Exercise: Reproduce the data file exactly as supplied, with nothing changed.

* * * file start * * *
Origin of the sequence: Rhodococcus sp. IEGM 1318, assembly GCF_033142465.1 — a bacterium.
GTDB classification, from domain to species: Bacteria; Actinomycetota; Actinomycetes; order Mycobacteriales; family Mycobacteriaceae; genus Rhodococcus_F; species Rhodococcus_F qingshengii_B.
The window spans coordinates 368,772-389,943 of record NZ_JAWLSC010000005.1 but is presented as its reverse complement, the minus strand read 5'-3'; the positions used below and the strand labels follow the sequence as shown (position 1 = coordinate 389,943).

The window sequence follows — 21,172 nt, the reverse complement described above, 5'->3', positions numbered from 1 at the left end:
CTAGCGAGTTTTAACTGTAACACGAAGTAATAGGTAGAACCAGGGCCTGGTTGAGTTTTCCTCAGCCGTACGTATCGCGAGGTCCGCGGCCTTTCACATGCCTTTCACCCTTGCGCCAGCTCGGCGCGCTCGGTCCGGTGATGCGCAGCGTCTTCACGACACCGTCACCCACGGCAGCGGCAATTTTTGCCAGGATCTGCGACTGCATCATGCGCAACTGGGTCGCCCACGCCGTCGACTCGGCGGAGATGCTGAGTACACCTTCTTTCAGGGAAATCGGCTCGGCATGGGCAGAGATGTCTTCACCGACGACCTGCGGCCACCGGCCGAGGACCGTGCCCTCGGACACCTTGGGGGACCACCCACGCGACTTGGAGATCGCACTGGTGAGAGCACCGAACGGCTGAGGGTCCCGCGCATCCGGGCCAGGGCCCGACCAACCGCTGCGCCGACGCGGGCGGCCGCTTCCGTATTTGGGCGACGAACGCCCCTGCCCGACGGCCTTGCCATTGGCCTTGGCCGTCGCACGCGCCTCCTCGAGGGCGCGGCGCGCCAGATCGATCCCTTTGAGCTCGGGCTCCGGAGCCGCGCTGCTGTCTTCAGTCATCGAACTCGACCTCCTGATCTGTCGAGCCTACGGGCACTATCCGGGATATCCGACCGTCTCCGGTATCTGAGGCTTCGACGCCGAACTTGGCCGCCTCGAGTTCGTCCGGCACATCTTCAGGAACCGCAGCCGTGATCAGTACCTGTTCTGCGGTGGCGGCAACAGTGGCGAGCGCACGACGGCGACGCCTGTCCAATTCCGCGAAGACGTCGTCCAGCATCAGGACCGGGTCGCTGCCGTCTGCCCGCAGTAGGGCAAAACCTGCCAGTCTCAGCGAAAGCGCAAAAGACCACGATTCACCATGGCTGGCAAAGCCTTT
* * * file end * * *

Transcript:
Origin of the sequence: Rhodococcus sp. IEGM 1318, assembly GCF_033142465.1 — a bacterium.
GTDB classification, from domain to species: Bacteria; Actinomycetota; Actinomycetes; order Mycobacteriales; family Mycobacteriaceae; genus Rhodococcus_F; species Rhodococcus_F qingshengii_B.
The window spans coordinates 368,772-389,943 of record NZ_JAWLSC010000005.1 but is presented as its reverse complement, the minus strand read 5'-3'; the positions used below and the strand labels follow the sequence as shown (position 1 = coordinate 389,943).

The window sequence follows — 21,172 nt, the reverse complement described above, 5'->3', positions numbered from 1 at the left end:
CTAGCGAGTTTTAACTGTAACACGAAGTAATAGGTAGAACCAGGGCCTGGTTGAGTTTTCCTCAGCCGTACGTATCGCGAGGTCCGCGGCCTTTCACATGCCTTTCACCCTTGCGCCAGCTCGGCGCGCTCGGTCCGGTGATGCGCAGCGTCTTCACGACACCGTCACCCACGGCAGCGGCAATTTTTGCCAGGATCTGCGACTGCATCATGCGCAACTGGGTCGCCCACGCCGTCGACTCGGCGGAGATGCTGAGTACACCTTCTTTCAGGGAAATCGGCTCGGCATGGGCAGAGATGTCTTCACCGACGACCTGCGGCCACCGGCCGAGGACCGTGCCCTCGGACACCTTGGGGGACCACCCACGCGACTTGGAGATCGCACTGGTGAGAGCACCGAACGGCTGAGGGTCCCGCGCATCCGGGCCAGGGCCCGACCAACCGCTGCGCCGACGCGGGCGGCCGCTTCCGTATTTGGGCGACGAACGCCCCTGCCCGACGGCCTTGCCATTGGCCTTGGCCGTCGCACGCGCCTCCTCGAGGGCGCGGCGCGCCAGATCGATCCCTTTGAGCTCGGGCTCCGGAGCCGCGCTGCTGTCTTCAGTCATCGAACTCGACCTCCTGATCTGTCGAGCCTACGGGCACTATCCGGGATATCCGACCGTCTCCGGTATCTGAGGCTTCGACGCCGAACTTGGCCGCCTCGAGTTCGTCCGGCACATCTTCAGGAACCGCAGCCGTGATCAGTACCTGTTCTGCGGTGGCGGCAACAGTGGCGAGCGCACGACGGCGACGCCTGTCCAATTCCGCGAAGACGTCGTCCAGCATCAGGACCGGGTCGCTGCCGTCTGCCCGCAGTAGGGCAAAACCTGCCAGTCTCAGCGAAAGCGCAAAAGACCACGATTCACCATGGCTGGCAAAGCCTTT